- The Washington Times - Wednesday, April 10, 2002

BRIDGEPORT, Conn. President Bush today will press Senate Majority Leader Tom Daschle to honor his pledge to take up a cloning-ban bill that the South Dakota Democrat shelved in the Senate.
In a White House event with 175 in attendance including members of Congress, religious leaders and scientists Mr. Bush will urge immediate passage of the bipartisan bill sponsored by Sen. Sam Brownback, Kansas Republican; Sen. Mary L. Landrieu, Louisana Democrat; and 27 other senators.
The bill, which carries a 10-year jail term and $1 million fine for violators, would bar any attempt to clone a human embryo for any purpose.
"The president will urge the Senate to pass a comprehensive ban on all human cloning. He will say we should not create life to destroy life," said a White House official who asked not to be named.
"The president believes we can realize the promise of biomedical research through more ethical means," the official told The Washington Times.
The president, in the middle of a weeklong tour to highlight Senate inaction on issues such as his national energy policy and faith-based initiative, is likely to note the body's slow pace on cornerstones of his agenda, as he did yesterday.
"Nothing seems to be moving in the Senate these days," Mr. Bush said at a fund-raiser in Connecticut.
Two Democrats, Edward M. Kennedy of Massachusetts and Dianne Feinstein of California, have introduced a separate measure banning cloning for reproductive purposes but allowing biomedical research with cloned embryos.
Mr. Daschle pledged last year to take up the legislation in February or March. His spokeswoman said yesterday that the senator plans to bring up the bill before the Memorial Day break begins May 24.
As the ethical issue moves to the front burner, Sen. Bill Frist, Tennessee Republican and a surgeon, delivered a speech on the floor supporting the Brownback bill.
"I conclude that a comprehensive ban on all human cloning is the right policy at this time. I intend to support legislation consistent with this policy, and I will encourage my colleagues to do so as well," he said yesterday.
The bill has taken on new urgency as researchers continue to work toward cloning human beings. In November, Advanced Cell Technology of Worcester said it had created the first cloned human embryo by inserting adult DNA into a donated, hollowed-out egg.
Yesterday, Italian gynecologist Severino Antinori announced that he had produced a cloned human embryo of 20 cells somewhere in Asia. He would not say whether he had implanted the clone in a woman's womb.
Medical researchers contend that cloning is the only way by which they can harvest embryonic stem cells to produce healthy tissue to treat a variety of medical conditions, such as Parkinson's disease and juvenile diabetes.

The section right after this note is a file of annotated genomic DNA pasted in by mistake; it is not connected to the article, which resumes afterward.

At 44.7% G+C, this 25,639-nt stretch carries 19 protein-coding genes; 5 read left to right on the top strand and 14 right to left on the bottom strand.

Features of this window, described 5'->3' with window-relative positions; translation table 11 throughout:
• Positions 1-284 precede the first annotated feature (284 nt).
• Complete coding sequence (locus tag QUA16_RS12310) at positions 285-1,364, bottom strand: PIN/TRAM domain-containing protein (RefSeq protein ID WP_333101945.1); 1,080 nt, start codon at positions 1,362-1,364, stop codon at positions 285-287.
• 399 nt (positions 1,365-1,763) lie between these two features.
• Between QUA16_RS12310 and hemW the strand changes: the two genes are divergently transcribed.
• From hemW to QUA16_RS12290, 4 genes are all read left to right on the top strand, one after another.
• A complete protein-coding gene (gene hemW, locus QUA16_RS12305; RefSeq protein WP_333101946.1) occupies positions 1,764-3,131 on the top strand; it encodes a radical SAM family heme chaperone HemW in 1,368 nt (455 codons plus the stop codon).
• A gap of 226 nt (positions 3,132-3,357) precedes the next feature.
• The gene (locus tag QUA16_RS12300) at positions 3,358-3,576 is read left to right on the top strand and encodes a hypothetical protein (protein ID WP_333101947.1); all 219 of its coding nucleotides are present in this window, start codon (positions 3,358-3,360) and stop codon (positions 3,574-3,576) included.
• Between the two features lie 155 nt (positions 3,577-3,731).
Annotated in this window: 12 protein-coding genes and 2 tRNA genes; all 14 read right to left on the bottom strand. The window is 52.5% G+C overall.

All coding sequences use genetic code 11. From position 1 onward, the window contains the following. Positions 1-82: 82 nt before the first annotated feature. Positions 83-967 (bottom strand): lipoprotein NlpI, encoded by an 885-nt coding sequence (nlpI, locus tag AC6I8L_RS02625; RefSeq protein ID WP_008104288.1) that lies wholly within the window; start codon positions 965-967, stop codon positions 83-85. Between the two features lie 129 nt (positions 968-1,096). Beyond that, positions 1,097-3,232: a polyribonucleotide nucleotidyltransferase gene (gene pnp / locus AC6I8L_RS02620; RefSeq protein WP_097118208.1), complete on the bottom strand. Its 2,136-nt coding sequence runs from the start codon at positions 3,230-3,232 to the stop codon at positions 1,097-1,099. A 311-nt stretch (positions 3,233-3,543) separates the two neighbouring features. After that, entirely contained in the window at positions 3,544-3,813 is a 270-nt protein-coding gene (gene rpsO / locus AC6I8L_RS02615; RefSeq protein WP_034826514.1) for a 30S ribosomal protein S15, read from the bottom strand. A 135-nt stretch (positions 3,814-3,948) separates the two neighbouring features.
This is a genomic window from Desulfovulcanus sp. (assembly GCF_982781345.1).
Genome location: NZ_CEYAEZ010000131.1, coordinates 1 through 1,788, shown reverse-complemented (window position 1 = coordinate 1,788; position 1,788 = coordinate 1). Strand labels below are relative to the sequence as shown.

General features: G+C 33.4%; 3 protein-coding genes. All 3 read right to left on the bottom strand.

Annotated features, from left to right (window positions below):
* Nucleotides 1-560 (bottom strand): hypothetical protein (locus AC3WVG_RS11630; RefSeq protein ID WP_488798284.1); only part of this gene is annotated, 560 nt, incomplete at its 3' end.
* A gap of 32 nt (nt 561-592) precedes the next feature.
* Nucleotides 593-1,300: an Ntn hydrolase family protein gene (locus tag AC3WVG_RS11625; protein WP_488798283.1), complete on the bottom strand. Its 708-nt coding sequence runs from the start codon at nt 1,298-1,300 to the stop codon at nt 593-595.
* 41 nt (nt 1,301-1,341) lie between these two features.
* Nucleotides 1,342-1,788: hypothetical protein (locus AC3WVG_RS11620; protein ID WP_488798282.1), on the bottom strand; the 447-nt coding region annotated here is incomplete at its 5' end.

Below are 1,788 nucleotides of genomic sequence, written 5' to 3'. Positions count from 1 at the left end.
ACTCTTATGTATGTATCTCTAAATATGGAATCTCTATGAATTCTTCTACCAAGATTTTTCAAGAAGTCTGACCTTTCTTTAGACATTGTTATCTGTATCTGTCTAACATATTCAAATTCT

Opponents argue that cloning, in which an embryo is created and then destroyed for research, is not only ethically unsound, but medically unproven. For example, 97 percent of the simplest cloned animal embryos die before birth. The most famous, the sheep Dolly, was the sole success in an experiment involving 277 sheep embryos.
The issue has resulted in a strange coalition. "There are conservatives and moderates supporting this bill, as well as liberals and progressive leaders," said Erik Hotmire, spokesman for Mr. Brownback.
Leaders of several environmental groups, including Friends of the Earth, Greenpeace and the Sierra Club, signed a letter earlier this year backing a moratorium on research cloning. Other signers included the president of the American Association of People with Disabilities, the executive director of Physicians for Human Rights, and the leaders of both the National Latina Health Organization and the California Black Women's Health Project.
In addition, a cloning ban has broad, if shaky, public support. A Pew poll released yesterday showed that although nearly eight in 10 Americans oppose human cloning, half believe that embryo stem-cell research should receive government funding in hopes of finding medical cures.
Forty-seven percent of the representative poll of 2,002 adults said the research was "more important" than "not destroying human embryos," against 39 percent who said protecting human embryos was more important.
Mrs. Landrieu, who supports stem-cell research, is trying to persuade other Democrats to support the bill to ban human cloning.
"She thinks it's immoral, unethical and wrong and needs to be outlawed," said her spokesman, Rich Masters.
The U.S. Senate has been slow to react to the issue. After Advanced Cell Technology cloned an embryo, Mr. Brownback called for immediate action on his ban. Mr. Daschle did not bring up the bill then.
The identical legislation in the House sponsored by Rep. Dave Weldon, Florida Republican, and co-sponsored by Rep. Bart Stupak, Michigan Democrat passed 265-162 in August. In the vote, 63 Democrats and two independents joined 200 Republicans, 18 of whom opposed the bill.
Larry Witham and Amy Fagan contributed to this report from Washington.

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